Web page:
LEXINGTON, Neb -- Lexington is at the head of the class. Bert Peterson a retired education analyst did a study on test score but he created a twist. He factored in poverty rates. When that factor was put in play Lexington ended up at the top of the state in reading and math scores.
Peterson says poverty can have a big impact on test scores and that is why they should be a factor. Lexington school officials say they work hard to make sure their students achieve success in the classroom.
A new formula for gauging how schools are doing when you factor in the poverty rate was recently created.
Kyle Hoehner the principal at Lexington High School says, "40 of our 200 kids are English language learners, many of whom do not even speak the language. They are still required to take the test."
It is an independent study and shows that Lexington schools performed well above what their expected score should be. Lexington school officials are proud of the test scores. They say their hard work is paying off.
Hoehner says, "We are a very large school. We have 200 kids in a class and over 800 kids in the building with staff and everyone else we are at about 1,000 people, but we really try to build the relationships that make a difference. We try to focus on the individual."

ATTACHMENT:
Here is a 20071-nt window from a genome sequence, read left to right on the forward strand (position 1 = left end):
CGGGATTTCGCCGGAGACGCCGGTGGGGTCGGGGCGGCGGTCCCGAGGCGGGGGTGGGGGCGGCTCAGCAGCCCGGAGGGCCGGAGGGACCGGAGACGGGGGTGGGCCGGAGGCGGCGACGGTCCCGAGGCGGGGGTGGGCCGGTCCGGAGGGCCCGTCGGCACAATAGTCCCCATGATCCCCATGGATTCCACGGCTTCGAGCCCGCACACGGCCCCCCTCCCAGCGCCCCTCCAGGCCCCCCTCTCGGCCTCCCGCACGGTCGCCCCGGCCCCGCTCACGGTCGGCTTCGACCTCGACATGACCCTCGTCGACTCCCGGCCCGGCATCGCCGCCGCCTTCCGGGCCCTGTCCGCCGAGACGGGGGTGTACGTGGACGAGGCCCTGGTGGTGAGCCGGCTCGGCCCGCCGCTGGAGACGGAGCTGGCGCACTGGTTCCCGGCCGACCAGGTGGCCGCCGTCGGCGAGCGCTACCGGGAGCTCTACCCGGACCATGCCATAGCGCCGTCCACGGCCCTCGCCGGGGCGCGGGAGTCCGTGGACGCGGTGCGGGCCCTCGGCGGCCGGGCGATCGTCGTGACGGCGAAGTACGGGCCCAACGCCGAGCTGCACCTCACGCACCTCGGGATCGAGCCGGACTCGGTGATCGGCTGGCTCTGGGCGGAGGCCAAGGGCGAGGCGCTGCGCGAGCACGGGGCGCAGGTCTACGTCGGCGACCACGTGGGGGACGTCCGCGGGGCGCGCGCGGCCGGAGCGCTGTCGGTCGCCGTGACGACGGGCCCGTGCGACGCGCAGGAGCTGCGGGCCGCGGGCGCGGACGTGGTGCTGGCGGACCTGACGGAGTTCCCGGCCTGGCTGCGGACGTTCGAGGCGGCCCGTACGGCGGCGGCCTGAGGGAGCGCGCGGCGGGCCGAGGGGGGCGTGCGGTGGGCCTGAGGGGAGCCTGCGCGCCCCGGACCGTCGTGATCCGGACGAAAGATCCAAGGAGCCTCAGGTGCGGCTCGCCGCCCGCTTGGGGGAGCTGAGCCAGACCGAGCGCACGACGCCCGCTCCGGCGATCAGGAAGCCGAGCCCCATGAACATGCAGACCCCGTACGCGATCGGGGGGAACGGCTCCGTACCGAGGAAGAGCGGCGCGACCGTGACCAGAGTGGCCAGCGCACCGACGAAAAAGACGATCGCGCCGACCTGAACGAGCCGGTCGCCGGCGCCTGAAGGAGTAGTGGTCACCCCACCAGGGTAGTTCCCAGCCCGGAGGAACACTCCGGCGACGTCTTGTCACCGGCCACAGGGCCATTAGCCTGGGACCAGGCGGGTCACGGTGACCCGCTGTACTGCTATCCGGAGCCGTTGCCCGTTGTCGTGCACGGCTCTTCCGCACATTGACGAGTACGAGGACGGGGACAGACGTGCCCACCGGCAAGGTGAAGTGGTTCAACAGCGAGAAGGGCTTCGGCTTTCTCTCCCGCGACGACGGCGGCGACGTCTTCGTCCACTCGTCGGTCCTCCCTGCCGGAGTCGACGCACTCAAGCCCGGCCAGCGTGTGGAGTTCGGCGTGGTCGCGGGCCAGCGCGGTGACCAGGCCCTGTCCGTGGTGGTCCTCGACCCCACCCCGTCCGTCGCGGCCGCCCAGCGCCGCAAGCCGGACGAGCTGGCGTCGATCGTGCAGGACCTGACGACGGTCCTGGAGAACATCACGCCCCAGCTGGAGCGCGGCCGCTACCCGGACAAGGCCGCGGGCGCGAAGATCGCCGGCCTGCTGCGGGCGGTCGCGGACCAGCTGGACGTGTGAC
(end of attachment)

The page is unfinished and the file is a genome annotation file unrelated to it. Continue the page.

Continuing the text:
Hoehner believes that poverty is a big factor when it comes to education. According to the last U.S. census,Lexington has is a little over 20 percent poverty rate. The state poverty rate is 12 percent. Hoehner says however they are not letting their students use that as a crutch.
Hoehner says, "We still want to grow every year as we have been doing. We appreciate the accolades of being ranked number one in Math and Reading based on his component but we really want to continue to do better."
Hoehner says they are working hard to cultivate a good relationship between students and teachers. They know some of their students face some pretty big obstacles, but they want to let the kids know they are there to help. It is that spirit of cooperation that is creating a school the community can be proud of
Hoehner adds Lexington's success has not gone unnoticed by other schools. He receives inquires from schools that do not have high of poverty rate who want to know how they are succeeding.